The use of the death penalty is to be examined at an event in Belfast to mark International Human Rights Day.
A public lecture being given by a High Court judge today will also explore the trial and execution of Roger Casement for treason nearly a century ago.
Mr Justice Bernard McCloskey is to speak on events surrounding the Irish patriot's hanging at Pentonville Prison, London in August 1916.
Casement — a British Consul who had been knighted and famed for his exposure of colonial slavery — quit the Foreign Office to dedicate himself to the cause of Irish nationalism.
He was arrested and later found guilty of treason after landing on a Co Kerry beach on a German ship laden with weapons just before the Easter Rising.
Mr Justice McCloskey is expected to look at Casement’s trial and execution.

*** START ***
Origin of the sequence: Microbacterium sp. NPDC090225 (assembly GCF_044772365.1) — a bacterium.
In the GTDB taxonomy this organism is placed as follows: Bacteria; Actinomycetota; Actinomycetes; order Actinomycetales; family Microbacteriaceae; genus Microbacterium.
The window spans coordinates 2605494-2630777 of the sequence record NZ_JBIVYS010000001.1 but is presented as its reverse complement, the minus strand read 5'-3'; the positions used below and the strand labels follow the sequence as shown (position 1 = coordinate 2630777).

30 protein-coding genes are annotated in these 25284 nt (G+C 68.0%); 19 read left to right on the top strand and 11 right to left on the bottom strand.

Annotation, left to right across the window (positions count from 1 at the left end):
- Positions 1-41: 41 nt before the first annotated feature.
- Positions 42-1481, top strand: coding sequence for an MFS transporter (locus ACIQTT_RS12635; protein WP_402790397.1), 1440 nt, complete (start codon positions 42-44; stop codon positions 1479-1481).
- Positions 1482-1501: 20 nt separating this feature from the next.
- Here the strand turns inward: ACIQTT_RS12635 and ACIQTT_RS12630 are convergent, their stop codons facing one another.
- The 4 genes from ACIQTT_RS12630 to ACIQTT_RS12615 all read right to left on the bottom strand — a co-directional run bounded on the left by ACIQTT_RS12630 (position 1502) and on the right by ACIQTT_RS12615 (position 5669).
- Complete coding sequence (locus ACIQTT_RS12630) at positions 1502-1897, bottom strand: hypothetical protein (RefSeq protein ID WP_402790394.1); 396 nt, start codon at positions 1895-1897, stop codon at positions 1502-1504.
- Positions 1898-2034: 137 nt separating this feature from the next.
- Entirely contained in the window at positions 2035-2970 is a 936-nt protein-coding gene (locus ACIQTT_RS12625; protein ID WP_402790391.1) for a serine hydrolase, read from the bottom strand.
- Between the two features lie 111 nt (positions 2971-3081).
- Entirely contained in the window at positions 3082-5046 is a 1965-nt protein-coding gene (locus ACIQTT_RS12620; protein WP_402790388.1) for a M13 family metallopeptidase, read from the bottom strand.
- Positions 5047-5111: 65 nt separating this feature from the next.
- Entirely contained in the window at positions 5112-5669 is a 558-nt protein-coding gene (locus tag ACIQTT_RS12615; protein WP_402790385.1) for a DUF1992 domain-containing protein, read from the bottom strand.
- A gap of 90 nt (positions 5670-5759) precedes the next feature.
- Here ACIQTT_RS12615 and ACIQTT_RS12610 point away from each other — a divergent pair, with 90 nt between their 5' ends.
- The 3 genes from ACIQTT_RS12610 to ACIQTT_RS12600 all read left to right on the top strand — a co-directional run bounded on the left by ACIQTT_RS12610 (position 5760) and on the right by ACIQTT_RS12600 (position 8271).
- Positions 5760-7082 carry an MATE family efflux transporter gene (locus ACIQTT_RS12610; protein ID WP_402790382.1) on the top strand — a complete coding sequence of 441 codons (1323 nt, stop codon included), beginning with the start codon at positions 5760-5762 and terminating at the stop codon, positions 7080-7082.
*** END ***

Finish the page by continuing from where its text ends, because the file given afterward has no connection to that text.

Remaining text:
His lecture will deal with the use of the death penalty today, the protection of the right to life in the United Kingdom, Europe and other jurisdictions, and the role of the law and the courts.
Those attending the event will also hear about the last hanging to be carried out in Northern Ireland.
Newry man Robert McGladdery was executed in Crumlin Road Prison in December 1961 after being convicted of murdering local girl Pearl Gamble.
McGladdery's trial proved a landmark in the debate on the use of capital punishment in the United Kingdom.
Mr Justice McCloskey will deliver his lecture — The Hanging of Roger Casement: the Death Penalty and the Right to Life — at the Great Hall, Queen's University, Belfast at 5.30pm.